With welcome news that Spain will cut VAT on electricity from 10 percent to five percent to shield consumers from soaring inflation, how much can you expect to actually save?

How much can I save on my Spanish electricity bill now that VAT has been cut?

On Wednesday June 22nd Spanish Prime Minister Pedro Sánchez announced a further reduction in VAT on electricity prices.

Speaking to the Spanish parliament, Sánchez explained that the VAT reduction, from 10 percent to five percent, would be approved at a cabinet meeting this weekend.

But this isn’t the first time that the Spanish government has taken direct action to tackle skyrocketing electricity prices.

Last year it also slashed the VAT rate on electricity 21 percent to 10 percent to try and soften impact of rising electricity price rises on consumers facing price increases across the board.

Facing criticism for his government’s record on helping consumers, Sánchez blamed “a war at the gates of Europe” for the rises, and said the latest cut will form part of a package of measures to try and stem the effects of inflation, which hit a staggering 8.7 percent in May, the highest level in Spain for decades.

READ MORE: Spain to cut electricity tax by half to ease inflation pain

But how much can you actually expect to save on your electricity bill following the news?

How much will I save?

While a cut to the VAT rate paid on electricity is welcome, in reality it seems the difference to electricity bills will be minimal.

According to experts, lowering VAT from 10 to 5 percent will mean savings of around €4 a month for households with an average consumption (270 kWH per month and a contracted power of 4 kW) on the regulated market.

Let’s look at an example. A household with consumption at 270 kWH per month would have paid €95.43 in the last 31 days. If VAT had been applied at 5 percent, as it will be under the government’s proposed cut, their monthly bill would have worked out €4.30 cheaper.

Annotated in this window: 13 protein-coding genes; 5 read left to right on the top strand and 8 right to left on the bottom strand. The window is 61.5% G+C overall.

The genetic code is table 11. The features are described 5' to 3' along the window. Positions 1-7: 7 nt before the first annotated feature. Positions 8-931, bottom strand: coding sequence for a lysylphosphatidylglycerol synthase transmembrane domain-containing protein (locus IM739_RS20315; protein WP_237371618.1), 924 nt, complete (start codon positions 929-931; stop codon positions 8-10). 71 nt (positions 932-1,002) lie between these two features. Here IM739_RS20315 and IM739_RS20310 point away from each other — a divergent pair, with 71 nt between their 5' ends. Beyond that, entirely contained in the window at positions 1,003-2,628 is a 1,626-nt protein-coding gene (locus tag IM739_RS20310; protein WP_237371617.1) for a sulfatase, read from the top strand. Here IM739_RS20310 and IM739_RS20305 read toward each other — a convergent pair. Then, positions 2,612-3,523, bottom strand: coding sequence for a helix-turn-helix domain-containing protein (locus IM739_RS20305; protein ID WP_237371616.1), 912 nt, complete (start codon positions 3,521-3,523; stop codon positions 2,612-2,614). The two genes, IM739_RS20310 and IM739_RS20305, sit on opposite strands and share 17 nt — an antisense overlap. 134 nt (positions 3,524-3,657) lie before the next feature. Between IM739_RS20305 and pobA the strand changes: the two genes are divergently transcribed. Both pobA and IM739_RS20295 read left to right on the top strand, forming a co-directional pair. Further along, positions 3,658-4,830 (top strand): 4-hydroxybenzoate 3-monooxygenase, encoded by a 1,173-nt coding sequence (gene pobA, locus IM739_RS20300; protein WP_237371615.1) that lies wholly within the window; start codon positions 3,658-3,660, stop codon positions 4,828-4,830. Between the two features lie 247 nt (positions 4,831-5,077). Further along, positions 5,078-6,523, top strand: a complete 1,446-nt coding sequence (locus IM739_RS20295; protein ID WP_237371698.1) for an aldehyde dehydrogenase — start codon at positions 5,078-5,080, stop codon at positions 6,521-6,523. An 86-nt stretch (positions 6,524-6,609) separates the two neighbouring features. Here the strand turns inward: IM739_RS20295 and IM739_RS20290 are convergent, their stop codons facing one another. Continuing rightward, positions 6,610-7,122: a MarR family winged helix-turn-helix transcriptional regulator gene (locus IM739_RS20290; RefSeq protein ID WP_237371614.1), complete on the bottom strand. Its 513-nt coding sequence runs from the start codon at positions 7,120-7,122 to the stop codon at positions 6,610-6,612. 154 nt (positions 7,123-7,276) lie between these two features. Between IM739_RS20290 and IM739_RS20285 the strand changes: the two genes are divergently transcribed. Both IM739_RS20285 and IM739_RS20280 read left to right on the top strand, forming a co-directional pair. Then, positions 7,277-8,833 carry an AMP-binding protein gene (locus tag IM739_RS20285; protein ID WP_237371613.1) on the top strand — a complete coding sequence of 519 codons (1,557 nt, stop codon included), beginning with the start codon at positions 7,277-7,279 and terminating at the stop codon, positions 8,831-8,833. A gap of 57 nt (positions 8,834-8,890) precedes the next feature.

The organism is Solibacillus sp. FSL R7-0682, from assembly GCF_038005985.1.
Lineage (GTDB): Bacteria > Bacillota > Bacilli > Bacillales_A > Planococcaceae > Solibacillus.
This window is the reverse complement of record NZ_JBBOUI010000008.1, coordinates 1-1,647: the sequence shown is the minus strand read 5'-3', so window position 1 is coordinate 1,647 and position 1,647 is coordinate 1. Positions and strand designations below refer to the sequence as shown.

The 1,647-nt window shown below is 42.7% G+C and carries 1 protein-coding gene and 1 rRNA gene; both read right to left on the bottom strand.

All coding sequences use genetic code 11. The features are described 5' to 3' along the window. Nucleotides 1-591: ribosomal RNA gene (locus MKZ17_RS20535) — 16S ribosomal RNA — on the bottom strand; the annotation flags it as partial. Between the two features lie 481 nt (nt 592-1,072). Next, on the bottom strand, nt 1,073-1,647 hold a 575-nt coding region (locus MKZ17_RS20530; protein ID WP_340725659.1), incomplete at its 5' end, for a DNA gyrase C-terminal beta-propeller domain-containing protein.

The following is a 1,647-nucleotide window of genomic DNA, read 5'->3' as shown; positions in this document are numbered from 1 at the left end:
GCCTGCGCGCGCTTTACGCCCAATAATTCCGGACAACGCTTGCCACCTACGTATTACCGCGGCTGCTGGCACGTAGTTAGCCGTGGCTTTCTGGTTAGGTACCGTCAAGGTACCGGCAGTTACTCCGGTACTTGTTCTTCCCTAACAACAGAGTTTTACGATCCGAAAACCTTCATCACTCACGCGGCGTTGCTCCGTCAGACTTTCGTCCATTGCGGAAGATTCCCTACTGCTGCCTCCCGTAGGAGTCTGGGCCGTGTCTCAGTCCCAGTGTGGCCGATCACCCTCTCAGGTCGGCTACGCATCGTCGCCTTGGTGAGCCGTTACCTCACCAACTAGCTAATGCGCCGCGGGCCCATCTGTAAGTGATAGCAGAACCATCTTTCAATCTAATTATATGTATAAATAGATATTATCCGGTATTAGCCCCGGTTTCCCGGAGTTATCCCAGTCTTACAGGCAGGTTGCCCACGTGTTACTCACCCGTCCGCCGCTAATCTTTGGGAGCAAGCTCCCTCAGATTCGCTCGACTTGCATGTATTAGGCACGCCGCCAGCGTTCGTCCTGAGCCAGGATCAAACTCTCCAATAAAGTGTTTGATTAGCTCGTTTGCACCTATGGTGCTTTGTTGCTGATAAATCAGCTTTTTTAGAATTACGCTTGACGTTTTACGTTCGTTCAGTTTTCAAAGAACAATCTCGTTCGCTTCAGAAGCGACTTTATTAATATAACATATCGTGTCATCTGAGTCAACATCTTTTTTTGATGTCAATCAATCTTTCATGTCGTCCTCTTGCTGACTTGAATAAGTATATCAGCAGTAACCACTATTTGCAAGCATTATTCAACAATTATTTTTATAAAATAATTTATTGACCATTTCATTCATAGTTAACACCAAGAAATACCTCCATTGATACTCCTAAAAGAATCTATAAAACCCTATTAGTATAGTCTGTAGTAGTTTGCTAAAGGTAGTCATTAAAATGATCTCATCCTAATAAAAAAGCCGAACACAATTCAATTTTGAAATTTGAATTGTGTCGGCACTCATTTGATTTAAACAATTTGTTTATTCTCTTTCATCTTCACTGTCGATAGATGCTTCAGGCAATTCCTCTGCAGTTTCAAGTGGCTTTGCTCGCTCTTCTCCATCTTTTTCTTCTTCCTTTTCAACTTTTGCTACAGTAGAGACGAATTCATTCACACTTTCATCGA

For comparison, if the government had not stepped in at all and no tax reductions of any kind had been applied, that same receipt would have been €109.6. 

How much will it cost the government?

Cutting VAT, although welcome and much needed by most consumers at the moment, does come at a cost. Officials from the Hacienda believe that lowering VAT to 5 percent will cost the public coffers up to €460 million in the next three months alone. 

Hacienda estimates that the government has so far spent €3.8 billion on all tax cuts to lower electricity bills.

Is it enough?

Is another VAT cut enough to recoup the difference and negate rising prices? Simply put, if wholesale electricity prices (something the Spanish government has no control over) continue to rise at the rate they have been, the prices passed onto the consumer will most likely make the cuts to VAT negligible.

At the start of June, the daily price of electricity began at €210/Mwh, but by this week this Thursday it had already climbed to €272/mWH – a 29.5 percent spike since the beginning of the month equivalent to €62 extra on bills.

With no end to war in Ukraine or the volatility on the energy market in sight, the Spanish government is searching for ways to ease the burden on consumers. Labour Minister Yolanda Díaz recently proposed slashing the price of monthly public transit passes by 50 percent and offering €300 to people hit hardest by rising prices.

READ MORE: Spain eyes €300 handouts for most vulnerable and further fuel reductions